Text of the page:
Shane Warne: Who stirred the masses and moved the poets
(This is a reprint from NewsBred).
Shane Warne didn’t quite do well against India, neither when he began his journey nor by when he was approaching his end. But never, in those six series between 1992–2004, did he fail to excite media or fans. We all awaited when the prey would run out of his legs.
There was Australia where the pitches had bounce and India where it had turn; one with the rough outside the leg-stump and the other of widening cracks swallowed up batsmen in second innings. They were Warne’s meal, foretold.
Nothing of the sort happened with India. We had our Tendulkar with his own star cast of Dravids and Laxmans. They spun their own legends at Chepauk, Eden Gardens or Sharjah. But we, the insiders, knew most of these were near-things.
At Chepauk, India had trailed Australia when Tendulkar realized only one of the two could come out of the ring. Warne had him in the first, all those endless hours of simulated preparation amounting to little; and in the second he chose to pull than pad those spitting from outside his leg; the regulars and flippers to be met as he deemed fit.
Warne went for over four runs on an average in his 30 overs. But very few remember Warne didn’t keep a deep midwicket even as Tendulkar pulled and pulled. Warne gambled, that very core of a spinner, for on one false stroke rested not just the fate of that 1998 series but also if Tendulkar would be lesser in the quest of the two to dominate world cricket.
Very few appreciate how much Warne ruled by the dint of his mind games. He would walk with a dismissed Andrew Hudson towards the pavilion and say unprintables; a Daryll Cullinan had to seek a psychologist; and Warne could do all that because he ran a X-ray on a batsman’s mental make-up. There is this very famous anecdote on how he could predict Carl Hooper would go for a six next ball — because the West Indian always used to come out and tap the pitch before he waited for that next ball.
I would come to Eden Gardens and Sharjah but this is the moment when Pakistan’s umpire Asad Rauf must make an appearance. Rauf did any number of Tests for seven long years. Most in the game would grant he was a damn good umpire. But every morning of a Test against Australia was a different proposition. For he had to judge on what Warne did at his end.
“Our reputations were made or broken on how we did on the scale of Warne. He tested out early if we could spot his degree of spin — did it spin too much, too little, was it a flipper or a sidespin? There would be appeals galore. His histrionics sooner or later made us do what he wanted.” That is, occasional wrong decisions, which lowered your marks in ICC’s evaluation and pretty much ruled if you stayed in elite umpires’ panel. Warne simply put an umpire’s career on the line. (This of course was the pre-DRS years).
I remember once in Adelaide in 1999, after India had lost by 285 runs, I asked Warne, after we had gotten out of loo, if he felt bad on getting Tendulkar out wrongly in the Test. The Indian genius had been “caught” at forward short leg off his bowling when it had missed his bat altogether. “Man, wasn’t he out?” Warne was surprised. You couldn’t tell if he was faking as the umpire Daryl Harper might have been sucked too in upholding his appeal against Tendulkar.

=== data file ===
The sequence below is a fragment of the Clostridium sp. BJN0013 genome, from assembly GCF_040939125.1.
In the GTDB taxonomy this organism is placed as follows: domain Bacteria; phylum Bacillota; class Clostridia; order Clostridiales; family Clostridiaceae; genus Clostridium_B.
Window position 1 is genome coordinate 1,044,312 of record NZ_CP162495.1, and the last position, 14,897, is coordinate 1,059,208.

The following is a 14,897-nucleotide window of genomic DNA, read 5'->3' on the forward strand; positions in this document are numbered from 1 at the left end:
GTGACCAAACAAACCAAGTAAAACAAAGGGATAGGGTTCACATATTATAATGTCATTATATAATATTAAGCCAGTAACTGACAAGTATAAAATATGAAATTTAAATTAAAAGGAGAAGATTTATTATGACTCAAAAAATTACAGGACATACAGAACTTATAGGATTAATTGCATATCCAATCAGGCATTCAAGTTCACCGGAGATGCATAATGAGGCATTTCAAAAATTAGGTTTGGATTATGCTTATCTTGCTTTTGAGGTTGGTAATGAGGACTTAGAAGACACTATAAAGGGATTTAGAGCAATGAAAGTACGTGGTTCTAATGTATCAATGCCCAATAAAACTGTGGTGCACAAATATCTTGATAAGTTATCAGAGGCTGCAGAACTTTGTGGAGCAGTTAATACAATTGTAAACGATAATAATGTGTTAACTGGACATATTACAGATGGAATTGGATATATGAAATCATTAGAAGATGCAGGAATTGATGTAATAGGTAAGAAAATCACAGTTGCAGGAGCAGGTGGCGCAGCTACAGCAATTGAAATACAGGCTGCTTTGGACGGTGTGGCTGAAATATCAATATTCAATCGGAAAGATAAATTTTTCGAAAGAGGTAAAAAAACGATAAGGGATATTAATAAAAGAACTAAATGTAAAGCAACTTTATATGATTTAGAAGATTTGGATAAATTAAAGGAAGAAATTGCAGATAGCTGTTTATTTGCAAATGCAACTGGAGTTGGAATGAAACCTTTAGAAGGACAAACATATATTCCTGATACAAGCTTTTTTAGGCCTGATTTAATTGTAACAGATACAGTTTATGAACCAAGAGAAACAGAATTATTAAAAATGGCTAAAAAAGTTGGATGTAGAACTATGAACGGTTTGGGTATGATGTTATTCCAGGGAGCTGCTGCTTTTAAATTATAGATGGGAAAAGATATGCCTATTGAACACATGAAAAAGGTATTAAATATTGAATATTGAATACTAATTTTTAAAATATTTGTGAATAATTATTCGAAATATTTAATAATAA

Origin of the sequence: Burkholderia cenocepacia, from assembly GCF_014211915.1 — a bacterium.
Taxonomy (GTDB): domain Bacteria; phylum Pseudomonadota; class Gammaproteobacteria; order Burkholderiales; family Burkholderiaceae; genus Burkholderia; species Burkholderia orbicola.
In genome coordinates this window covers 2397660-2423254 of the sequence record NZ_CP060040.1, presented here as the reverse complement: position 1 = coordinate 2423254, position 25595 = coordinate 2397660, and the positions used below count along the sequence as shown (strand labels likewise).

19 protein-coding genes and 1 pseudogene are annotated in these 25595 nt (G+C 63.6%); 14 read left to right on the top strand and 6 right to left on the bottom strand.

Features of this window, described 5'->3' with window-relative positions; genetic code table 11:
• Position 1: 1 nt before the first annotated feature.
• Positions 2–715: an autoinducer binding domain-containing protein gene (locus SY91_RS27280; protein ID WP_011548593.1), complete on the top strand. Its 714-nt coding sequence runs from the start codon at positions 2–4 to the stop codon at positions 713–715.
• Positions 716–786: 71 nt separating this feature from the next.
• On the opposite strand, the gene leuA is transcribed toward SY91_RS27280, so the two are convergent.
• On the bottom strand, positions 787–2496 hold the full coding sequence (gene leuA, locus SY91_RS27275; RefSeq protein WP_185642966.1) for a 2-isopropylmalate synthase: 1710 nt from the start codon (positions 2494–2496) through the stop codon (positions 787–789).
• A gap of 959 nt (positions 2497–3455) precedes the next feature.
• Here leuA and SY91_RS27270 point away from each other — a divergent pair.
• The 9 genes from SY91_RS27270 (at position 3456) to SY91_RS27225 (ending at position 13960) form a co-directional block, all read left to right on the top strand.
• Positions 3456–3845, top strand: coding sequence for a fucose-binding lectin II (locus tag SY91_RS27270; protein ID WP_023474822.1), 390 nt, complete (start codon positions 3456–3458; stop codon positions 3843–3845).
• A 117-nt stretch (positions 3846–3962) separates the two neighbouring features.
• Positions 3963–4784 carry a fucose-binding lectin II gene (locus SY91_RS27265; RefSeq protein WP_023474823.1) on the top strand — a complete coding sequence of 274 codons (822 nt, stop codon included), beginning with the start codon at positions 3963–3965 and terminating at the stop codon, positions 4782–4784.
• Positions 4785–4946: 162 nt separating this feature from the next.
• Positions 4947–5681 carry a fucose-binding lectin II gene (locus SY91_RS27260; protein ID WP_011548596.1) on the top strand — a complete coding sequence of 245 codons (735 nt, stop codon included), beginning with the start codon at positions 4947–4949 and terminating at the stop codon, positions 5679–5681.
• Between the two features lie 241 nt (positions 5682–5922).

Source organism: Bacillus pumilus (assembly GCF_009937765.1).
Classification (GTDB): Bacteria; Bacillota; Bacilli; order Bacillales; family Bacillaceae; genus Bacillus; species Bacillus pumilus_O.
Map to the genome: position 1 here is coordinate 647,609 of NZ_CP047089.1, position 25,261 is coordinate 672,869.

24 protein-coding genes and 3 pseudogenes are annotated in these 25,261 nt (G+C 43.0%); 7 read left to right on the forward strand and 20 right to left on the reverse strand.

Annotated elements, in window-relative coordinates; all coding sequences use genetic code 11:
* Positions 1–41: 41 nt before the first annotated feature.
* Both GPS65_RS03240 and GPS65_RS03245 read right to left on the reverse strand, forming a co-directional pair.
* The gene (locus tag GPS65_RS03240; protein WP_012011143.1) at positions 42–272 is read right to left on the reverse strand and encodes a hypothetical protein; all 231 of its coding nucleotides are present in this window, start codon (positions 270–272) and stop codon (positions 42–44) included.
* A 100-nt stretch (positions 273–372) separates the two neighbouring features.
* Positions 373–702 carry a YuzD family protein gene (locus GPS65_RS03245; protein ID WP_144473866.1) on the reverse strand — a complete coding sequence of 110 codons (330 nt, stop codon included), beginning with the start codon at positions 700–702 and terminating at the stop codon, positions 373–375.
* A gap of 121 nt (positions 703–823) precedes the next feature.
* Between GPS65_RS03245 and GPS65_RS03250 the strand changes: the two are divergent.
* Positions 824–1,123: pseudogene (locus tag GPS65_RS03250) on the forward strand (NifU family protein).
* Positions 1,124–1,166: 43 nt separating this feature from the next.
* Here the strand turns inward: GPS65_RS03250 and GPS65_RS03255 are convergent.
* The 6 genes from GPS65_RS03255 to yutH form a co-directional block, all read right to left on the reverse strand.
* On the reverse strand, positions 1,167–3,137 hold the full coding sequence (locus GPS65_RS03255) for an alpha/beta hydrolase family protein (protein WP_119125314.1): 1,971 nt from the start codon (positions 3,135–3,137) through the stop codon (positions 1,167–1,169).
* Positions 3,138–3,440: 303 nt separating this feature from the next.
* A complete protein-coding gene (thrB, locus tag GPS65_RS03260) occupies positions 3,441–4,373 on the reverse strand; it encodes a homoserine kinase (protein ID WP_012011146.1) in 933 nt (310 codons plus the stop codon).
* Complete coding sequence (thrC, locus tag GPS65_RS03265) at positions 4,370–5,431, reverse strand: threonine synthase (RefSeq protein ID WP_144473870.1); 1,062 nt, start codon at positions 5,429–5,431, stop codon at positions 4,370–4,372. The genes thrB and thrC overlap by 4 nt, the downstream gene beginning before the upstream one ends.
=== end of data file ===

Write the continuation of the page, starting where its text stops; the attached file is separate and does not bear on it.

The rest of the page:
To catch up on our Indian thread, yes India did once-in-a- generation game against Australia at Kolkata in 2001. We had trailed by nearly 300 runs on the first innings when Dravid and Laxman did the unthinkable after the follow-on. But very few know that Warne was against imposing the follow-on. He had felt the heat and humility at Eden Gardens had taken the toll on bowlers. But captain Steve Waugh, he was to say later, had a rare series win in India in sight. His impatience got the better of his judgment.
Then there was Sharjah, those back-to-back hundreds from our little champion. Tendulkar was unstoppable, against Warne, in a swirling dust-storm, under lights, against all hopes and it’s a classic for ages. But it still was a one-day game, and Warne had his 10 overs, and the purists judge on more than a midnight match.
Yet Warne is special to Indians, mesmerized like anyone else on his magic in the Ashes, nearly 200 wickets in merely 36 Tests, that primal joy he conjured up in stripping batsmen of their honour; the acerbic tongue he reserved for prima donnas like John Buchanan (coach) and Waugh (captain); the controversy of drugs, match-fixing, sex-scandals only a help since sport is better when there’s a villain. If he appeared the wild dog, and Australians that perennial Ugly, he couldn’t care less. His team was one of the best-ever which ever took the field and he himself a colossus in a life worth 20 million lives on the scales of impact.
He was brash but made the audience care about his fights. They couldn’t take eyes off if he was a hero to cheer for or a villain to root against. He whipped up an assortment of expressions; his despair, joy, insistence all reminded of a kid who wouldn’t come out empty handed from a candy store. He was that boy, that ample frame, you expect to carry a snicker bar in his kit.
Yet his antics didn’t undermine his skill or mind. He drifted into his bowling crease and cast a hypnosis on the batsmen like few in history have. He believed that the code of spin bowling is to make a batsman think something special is happening when it isn’t.
He was a phenomenon who stirred the masses and moved the poets — what else we could say.